(Goma) – The trial of a militia leader for mass rape and other grave crimes is crucial for justice in the Democratic Republic of Congo. Ntabo Ntaberi Sheka is being prosecuted for crimes against humanity, war crimes, terrorism, and related charges in a trial that began on November 27, 2018 in the eastern city of Goma.
Congolese judicial authorities, with the support of the United Nations peacekeeping mission in Congo, should ensure that justice is done in a fair, credible, and impartial manner, and provide victims meaningful redress. The authorities should also rigorously carry out measures to ensure the safety of victims, witnesses, defendants, and others involved in the proceedings.
“Sheka’s trial marks an important moment for justice for thousands of victims of rape and other ghastly crimes in eastern Congo,” said Ida Sawyer, deputy Africa director at Human Rights Watch. “Ensuring a fair trial for those accused of the most serious crimes is a crucial step in ending the cycles of violence and impunity that have plagued the region for over two decades.”
Between July 30 and August 2, 2010, Sheka's militia, known as the Nduma Defense of Congo (NDC), and two other armed groups raped at least 387 women, men, girls, and boys in 13 villages along the road from Kibua to Mpofi in eastern Congo’s Walikale territory in North Kivu province, according to a United Nations investigation. The other armed groups include the Democratic Forces for the Liberation of Rwanda (FDLR) and a group made up of Congolese army deserters.
Since Congolese authorities issued an arrest warrant for Sheka in January 2011, Human Rights Watch has documented further abuses by forces under his command. They included the targeted killings of at least 70 civilians, many of whom were hacked to death by machete. In some cases, Sheka’s fighters mutilated the bodies and paraded the body parts around town while chanting ethnic slurs. Sheka’s forces have also raped more women and girls and forcibly recruited scores of young men and boys into their ranks.
“When the NDC arrived in our village, we were taken by force,” a young woman who was held as a sex slave by Sheka’s forces for four months in 2013 told Human Rights Watch. “I was only 17-years-old then. They took us to a camp in the forest. There could have been 20 girls there, and we were all about the same age. Sheka was there [in the camp]. I saw him myself.”
Sheka stands trial with his private nurse and trusted confidante, Jean Ndoole Batechi; an NDC fighter, Jean Claude Kamutoto; and Séraphin Nzitonda (known as “Lionceau”) of the FDLR. Another co-accused and former NDC fighter, Sadoke Kikunda Mayele, died under unclear circumstances in prison in Goma in August 2012. Sheka and Batechi are currently being held at a military prosecutor’s facility in Goma, where a cell has been specially built to ensure their security.
Congolese judicial officials, with the support of UN peacekeepers, attempted to arrest Sheka as early as July 2011, but he escaped, allegedly tipped off by Congolese authorities. Four months later, Sheka openly ran for public office in eastern Congo, and police made no effort to arrest him as he held public campaign rallies. After that, government and UN officials met with Sheka on three occasions, encouraging him to surrender but making no effort to arrest him. He surrendered to the UN in July 2017. He was first held at a prison in the capital, Kinshasa, then transferred to Goma on November 13, 2018. Sheka has been under sanctions by the United Nations Security Council since 2011.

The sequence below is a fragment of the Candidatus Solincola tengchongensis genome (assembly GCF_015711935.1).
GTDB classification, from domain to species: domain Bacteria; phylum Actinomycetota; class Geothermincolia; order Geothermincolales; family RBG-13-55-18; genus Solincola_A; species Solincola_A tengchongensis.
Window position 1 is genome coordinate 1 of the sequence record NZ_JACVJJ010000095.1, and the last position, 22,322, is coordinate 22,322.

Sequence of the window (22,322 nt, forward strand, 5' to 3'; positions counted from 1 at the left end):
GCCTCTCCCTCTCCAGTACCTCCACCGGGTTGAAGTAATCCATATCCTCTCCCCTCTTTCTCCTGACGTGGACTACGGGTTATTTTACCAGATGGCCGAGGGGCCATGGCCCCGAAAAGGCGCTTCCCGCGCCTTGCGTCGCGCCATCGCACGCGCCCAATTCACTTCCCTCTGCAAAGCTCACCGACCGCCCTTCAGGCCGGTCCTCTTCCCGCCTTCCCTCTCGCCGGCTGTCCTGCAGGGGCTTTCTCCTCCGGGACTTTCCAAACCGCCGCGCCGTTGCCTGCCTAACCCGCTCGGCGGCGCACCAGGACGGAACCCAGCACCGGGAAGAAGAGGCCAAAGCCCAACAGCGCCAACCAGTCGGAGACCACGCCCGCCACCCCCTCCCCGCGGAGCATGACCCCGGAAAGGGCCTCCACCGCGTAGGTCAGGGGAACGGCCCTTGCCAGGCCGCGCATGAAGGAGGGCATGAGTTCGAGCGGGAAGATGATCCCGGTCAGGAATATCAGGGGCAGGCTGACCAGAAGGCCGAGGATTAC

Congolese authorities have issued arrest warrants for five other men for the 2010 mass rape, including one FDLR combatant who has since been killed and four Congolese army deserters who remain at large.
Human Rights Watch has found that some Congolese army officers, Rwandan officials, and other armed groups, including the Rwandan-backed M23 rebel group, provided financial and logistical support to Sheka’s armed group. Congolese judicial officials should examine these allegations at the trial to uncover the responsibility of high-ranking government and army officials in abuses by Sheka’s forces.
Previous investigations and prosecutions by Congolese authorities for grave international crimes provide important lessons about steps that should be taken to ensure fair, impartial, and meaningful justice in the context of the Sheka trial. These include the 2014 trial against Congolese army soldiers implicated in a mass rape in and around the town of Minova in eastern Congo in 2012. Problems that emerged during that process included lack of a solid investigative and prosecutorial strategy, political interference to protect higher-ranking commanders and officials, and a failure to respect the rights of the accused to a fair and impartial trial.
It is also critically important for Congolese authorities to address the safety of those participating in the proceedings – the accused, victims, witnesses, and activists involved with the trial. Since November 2017, at least four human rights activists who supported the Congolese investigation into Sheka’s alleged crimes have had to relocate after facing serious threats.
As in the Minova trial, Sheka is being tried by a military operational court, which does not allow for the right to appeal that is guaranteed in the Congolese constitution. Congolese authorities should ensure that all criminal defendants have the right to appeal before all jurisdictions in Congo, Human Rights Watch said.
“Holding human rights abusers to account is critical for bringing abuses to an end,” Sawyer said. “But for justice to be meaningful, trials must be fair and all those participating must feel confident of their safety.”